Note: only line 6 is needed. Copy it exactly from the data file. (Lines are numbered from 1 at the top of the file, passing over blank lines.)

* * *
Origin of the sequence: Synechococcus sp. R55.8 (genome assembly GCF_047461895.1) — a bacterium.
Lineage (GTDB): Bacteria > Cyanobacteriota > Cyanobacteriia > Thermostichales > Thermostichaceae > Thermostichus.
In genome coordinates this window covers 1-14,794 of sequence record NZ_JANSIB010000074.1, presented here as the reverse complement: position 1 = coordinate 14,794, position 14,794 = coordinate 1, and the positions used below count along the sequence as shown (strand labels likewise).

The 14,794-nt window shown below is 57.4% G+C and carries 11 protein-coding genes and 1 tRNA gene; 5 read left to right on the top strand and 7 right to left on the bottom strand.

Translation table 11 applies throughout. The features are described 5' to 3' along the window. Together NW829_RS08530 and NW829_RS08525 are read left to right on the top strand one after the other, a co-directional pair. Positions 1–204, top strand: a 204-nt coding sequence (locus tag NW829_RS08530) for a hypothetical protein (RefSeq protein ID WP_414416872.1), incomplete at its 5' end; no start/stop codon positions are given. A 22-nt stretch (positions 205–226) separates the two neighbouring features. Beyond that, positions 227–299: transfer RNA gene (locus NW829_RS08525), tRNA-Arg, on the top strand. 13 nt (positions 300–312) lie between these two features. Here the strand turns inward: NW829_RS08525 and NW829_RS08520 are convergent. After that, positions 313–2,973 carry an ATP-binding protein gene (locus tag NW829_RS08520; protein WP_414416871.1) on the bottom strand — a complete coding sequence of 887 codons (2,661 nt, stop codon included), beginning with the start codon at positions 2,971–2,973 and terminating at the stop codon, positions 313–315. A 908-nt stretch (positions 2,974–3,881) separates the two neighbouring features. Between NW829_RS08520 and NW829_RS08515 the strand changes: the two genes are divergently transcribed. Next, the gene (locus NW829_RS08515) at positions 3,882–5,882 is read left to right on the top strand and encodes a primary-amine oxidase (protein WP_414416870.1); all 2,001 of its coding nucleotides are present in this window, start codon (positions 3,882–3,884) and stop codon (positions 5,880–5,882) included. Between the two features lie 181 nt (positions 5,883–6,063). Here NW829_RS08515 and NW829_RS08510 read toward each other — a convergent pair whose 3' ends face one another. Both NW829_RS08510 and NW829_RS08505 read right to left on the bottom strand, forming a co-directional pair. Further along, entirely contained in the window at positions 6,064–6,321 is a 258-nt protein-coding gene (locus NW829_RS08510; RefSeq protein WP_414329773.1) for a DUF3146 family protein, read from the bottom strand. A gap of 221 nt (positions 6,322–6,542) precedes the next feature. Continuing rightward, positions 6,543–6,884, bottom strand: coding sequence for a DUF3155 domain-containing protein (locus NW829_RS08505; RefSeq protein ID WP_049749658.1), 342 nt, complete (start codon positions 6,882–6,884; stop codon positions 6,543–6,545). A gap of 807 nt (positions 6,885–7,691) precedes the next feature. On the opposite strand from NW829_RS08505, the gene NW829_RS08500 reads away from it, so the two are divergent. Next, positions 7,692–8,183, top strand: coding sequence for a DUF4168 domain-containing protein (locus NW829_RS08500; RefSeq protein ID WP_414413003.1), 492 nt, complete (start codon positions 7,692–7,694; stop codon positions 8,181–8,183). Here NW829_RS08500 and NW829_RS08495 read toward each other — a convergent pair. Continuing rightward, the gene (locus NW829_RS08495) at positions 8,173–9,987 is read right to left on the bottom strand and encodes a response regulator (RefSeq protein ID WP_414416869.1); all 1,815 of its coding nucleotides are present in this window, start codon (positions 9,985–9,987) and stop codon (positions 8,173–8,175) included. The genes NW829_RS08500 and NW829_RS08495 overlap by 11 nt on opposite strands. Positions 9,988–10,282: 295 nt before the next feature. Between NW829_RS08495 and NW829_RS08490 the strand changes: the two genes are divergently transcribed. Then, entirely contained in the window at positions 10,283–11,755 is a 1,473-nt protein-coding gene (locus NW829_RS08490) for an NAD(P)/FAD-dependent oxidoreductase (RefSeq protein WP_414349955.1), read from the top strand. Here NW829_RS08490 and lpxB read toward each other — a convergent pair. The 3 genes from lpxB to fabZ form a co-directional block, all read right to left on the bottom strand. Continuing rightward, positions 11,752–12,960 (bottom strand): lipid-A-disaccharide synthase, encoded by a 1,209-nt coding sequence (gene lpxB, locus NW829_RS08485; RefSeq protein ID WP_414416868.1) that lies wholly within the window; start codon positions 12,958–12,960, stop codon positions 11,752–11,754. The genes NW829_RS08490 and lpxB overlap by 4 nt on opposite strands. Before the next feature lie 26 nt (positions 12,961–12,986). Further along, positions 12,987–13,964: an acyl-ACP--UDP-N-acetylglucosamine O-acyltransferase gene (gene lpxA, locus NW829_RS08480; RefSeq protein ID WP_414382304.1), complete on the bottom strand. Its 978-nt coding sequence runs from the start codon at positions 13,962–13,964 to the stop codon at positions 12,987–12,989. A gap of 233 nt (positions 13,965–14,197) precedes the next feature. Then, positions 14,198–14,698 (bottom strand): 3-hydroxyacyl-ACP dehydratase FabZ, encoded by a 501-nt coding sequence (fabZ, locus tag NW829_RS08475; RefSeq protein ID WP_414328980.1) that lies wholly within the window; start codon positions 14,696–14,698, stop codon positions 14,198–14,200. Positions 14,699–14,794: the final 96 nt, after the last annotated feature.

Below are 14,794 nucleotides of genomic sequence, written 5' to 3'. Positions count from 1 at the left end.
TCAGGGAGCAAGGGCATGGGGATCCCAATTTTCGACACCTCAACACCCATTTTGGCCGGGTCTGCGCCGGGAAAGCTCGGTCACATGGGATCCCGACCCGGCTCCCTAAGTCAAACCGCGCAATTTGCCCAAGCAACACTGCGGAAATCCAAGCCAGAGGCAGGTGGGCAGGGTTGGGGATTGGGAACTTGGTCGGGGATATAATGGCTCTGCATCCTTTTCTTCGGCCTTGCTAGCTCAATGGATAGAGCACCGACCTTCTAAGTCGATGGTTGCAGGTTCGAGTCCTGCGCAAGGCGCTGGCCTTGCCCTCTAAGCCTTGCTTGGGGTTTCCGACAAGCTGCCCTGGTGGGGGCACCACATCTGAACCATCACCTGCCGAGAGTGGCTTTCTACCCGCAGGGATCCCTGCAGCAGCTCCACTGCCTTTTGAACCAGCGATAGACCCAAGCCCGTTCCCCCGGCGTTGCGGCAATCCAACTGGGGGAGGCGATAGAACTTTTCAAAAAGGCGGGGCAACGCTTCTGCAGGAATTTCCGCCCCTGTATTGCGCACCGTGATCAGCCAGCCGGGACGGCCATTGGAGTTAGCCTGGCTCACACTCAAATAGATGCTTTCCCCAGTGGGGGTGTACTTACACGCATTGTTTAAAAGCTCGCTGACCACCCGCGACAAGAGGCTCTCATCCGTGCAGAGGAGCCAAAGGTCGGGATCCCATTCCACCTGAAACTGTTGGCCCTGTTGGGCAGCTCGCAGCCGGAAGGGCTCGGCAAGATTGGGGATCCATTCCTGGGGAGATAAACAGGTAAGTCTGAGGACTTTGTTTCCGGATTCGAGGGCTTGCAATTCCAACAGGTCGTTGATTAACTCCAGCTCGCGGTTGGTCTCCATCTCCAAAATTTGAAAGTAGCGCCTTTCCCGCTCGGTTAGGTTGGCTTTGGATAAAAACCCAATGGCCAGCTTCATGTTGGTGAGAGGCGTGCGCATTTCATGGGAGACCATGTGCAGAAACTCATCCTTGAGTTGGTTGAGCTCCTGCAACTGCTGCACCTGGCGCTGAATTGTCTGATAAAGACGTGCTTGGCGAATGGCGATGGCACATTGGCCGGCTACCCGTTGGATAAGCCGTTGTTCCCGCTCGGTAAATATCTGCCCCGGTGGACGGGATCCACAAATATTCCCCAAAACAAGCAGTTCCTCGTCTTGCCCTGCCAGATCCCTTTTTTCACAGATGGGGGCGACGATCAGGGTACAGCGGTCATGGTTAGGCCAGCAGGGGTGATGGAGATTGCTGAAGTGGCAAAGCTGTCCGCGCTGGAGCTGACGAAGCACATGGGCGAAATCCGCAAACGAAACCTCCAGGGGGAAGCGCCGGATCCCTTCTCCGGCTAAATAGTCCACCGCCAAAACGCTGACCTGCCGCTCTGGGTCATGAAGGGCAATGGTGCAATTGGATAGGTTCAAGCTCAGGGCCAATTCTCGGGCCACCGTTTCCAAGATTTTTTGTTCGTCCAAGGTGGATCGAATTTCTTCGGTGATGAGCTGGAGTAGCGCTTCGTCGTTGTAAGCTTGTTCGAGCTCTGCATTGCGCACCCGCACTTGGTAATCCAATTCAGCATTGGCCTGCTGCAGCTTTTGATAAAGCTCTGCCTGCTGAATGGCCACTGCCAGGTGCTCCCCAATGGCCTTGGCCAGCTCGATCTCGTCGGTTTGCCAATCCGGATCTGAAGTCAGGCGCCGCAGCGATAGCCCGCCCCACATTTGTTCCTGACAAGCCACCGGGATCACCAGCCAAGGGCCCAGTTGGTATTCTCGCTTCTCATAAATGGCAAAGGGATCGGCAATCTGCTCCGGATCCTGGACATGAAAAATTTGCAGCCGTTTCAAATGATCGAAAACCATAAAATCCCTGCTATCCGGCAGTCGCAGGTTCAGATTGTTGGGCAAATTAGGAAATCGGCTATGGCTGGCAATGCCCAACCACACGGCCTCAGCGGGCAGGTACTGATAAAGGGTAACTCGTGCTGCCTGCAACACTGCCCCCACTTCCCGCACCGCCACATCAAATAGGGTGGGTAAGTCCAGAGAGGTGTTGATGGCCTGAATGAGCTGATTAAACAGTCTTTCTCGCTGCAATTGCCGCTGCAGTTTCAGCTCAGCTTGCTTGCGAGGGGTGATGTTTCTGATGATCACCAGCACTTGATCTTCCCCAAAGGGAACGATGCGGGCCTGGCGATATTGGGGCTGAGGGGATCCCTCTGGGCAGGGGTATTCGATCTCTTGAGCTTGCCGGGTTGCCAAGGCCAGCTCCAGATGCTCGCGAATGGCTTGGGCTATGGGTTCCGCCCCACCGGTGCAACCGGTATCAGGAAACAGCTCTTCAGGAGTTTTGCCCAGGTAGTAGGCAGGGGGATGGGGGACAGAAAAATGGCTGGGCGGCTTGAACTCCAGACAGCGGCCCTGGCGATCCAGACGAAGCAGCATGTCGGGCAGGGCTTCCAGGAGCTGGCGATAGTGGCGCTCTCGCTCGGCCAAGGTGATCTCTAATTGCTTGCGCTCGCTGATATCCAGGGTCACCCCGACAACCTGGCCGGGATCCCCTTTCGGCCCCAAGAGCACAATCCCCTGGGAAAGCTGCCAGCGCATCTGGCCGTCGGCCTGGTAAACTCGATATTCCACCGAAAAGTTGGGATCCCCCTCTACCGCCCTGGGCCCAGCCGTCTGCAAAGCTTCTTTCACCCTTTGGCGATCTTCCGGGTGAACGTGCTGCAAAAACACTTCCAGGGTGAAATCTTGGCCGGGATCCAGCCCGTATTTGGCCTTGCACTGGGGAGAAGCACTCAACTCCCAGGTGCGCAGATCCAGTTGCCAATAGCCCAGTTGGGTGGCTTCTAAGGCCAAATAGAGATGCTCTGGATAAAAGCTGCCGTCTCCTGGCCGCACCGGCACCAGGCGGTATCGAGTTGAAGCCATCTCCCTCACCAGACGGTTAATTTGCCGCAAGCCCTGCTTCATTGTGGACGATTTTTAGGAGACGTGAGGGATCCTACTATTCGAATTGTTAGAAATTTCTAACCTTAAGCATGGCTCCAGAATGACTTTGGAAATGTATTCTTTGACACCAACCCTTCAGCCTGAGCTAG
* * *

Below are 14,794 nucleotides of genomic sequence, written 5' to 3'. Positions count from 1 at the left end.